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Daniel Morgan

Volume 563: debated on Friday 10 May 2013

Daniel Morgan, a private investigator, was found murdered in a pub car park in south-east London on 10 March 1987. It is one of the country’s most notorious unsolved murder cases. After numerous separate police investigations into the case between 1987 and 2002, the Crown Prosecution Service discontinued the final attempted prosecution against five suspects in 2011.

The Metropolitan Police (MPS) have indicated that there is no likelihood of any successful prosecutions being brought in the foreseeable future. They have also admitted that police corruption was a “debilitating factor” in the original investigation. This has led to calls for an inquiry from Mr Morgan’s family, who have waged a long campaign for those responsible for his murder to be brought to justice. I have met the family and, after further serious consideration with them and their representatives, I am today announcing the creation of the Daniel Morgan independent panel.

Importantly, the panel’s work will put Mr Morgan’s family at the centre of the process and the approach to this issue has the support of the MPS Commissioner and the Independent Police Complaints Commission.

The panel will utilise learning from the Hillsborough independent panel process in addressing how to approach its work. The panel will be chaired by Sir Stanley Burnton, a retired Lord Justice of the Court of Appeal. The appointment of other members of the panel will take place over the coming weeks and will be announced as soon as possible.

The remit of the panel will be to shine a light on the circumstances of Daniel Morgan’s murder, its background and the handling of the case over the period since 1987. In doing so, the panel will seek to address the questions arising, including those relating to:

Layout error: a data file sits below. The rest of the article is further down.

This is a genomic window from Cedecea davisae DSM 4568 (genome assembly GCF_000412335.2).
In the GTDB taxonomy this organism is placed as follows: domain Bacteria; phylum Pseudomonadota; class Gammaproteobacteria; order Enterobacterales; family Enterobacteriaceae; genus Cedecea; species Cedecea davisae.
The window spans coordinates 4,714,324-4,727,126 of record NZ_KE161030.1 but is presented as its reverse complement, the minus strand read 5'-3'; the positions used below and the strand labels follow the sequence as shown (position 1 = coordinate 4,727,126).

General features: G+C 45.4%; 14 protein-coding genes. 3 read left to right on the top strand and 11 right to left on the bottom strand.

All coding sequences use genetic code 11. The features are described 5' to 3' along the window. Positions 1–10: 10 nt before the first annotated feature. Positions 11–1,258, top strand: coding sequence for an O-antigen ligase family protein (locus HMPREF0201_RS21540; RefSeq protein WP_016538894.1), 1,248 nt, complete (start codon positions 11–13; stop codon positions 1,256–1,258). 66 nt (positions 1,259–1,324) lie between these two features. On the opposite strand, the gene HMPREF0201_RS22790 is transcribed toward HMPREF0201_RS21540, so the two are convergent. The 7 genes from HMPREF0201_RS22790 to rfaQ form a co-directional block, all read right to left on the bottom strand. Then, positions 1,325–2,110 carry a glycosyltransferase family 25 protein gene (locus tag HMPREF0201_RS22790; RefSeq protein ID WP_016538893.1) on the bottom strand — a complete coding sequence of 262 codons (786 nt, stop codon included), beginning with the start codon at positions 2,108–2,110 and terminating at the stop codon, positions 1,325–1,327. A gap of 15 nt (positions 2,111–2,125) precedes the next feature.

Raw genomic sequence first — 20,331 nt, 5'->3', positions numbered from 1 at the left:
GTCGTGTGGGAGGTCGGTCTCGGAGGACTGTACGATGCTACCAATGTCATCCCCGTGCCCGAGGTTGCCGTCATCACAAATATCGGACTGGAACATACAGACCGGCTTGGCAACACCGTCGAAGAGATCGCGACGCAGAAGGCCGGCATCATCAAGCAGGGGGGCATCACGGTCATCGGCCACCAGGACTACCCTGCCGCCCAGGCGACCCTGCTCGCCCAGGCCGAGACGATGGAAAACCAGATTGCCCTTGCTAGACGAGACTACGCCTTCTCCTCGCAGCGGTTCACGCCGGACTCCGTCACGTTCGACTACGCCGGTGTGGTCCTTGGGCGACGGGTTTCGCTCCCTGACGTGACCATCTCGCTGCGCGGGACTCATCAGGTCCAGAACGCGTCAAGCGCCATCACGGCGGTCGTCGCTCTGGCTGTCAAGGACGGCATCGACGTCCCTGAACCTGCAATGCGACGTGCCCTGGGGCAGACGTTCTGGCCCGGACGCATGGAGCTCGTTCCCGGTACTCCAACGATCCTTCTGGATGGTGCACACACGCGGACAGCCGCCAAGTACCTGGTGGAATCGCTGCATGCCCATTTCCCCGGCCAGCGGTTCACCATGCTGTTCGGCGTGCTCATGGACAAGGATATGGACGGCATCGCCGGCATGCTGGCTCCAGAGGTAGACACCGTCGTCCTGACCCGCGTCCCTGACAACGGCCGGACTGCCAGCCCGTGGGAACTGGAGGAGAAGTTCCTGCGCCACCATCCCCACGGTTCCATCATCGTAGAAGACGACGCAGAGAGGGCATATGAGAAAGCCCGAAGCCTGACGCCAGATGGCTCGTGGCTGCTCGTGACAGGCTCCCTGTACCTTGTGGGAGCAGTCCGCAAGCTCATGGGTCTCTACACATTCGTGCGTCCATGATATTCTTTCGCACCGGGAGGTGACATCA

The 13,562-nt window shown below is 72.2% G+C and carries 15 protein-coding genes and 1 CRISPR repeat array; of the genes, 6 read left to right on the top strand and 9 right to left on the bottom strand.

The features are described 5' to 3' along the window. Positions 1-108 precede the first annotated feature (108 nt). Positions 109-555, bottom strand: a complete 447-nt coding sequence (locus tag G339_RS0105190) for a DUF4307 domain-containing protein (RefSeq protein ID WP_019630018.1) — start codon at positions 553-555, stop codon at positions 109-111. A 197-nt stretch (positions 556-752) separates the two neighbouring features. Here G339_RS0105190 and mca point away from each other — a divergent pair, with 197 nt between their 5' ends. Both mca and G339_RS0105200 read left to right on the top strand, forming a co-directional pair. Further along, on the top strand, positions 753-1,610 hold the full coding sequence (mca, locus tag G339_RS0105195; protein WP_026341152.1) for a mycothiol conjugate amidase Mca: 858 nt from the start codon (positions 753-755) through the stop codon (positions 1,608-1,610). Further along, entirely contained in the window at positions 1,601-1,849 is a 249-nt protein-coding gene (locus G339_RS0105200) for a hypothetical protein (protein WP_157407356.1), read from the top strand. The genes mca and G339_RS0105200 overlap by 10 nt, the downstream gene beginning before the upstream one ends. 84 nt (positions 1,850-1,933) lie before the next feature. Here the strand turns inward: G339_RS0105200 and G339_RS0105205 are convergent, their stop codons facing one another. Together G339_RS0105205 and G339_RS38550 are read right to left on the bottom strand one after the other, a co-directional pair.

police involvement in the murder;

the role played by police corruption in protecting those responsible for the murder from being brought to justice and the failure to confront that corruption;

the incidence of connections between private investigators, police officers and journalists at the News of the World and other parts of the media and alleged corruption involved in the linkages between them.

The panel will ensure maximum possible disclosure of all relevant documentation, including information held by all relevant Government Departments and agencies and by the police and other investigative and prosecuting authorities. There is a serious and considerable public interest in having an independent panel look at this case, as part of the Government’s commitment to identifying, exposing and addressing corruption.

Recognising the volume of material that must be catalogued, analysed and preserved, the panel will seek to complete its work within a year of the documentation being made available.

A copy of the full terms of reference of the Daniel Morgan independent panel has been placed in the Library of the House.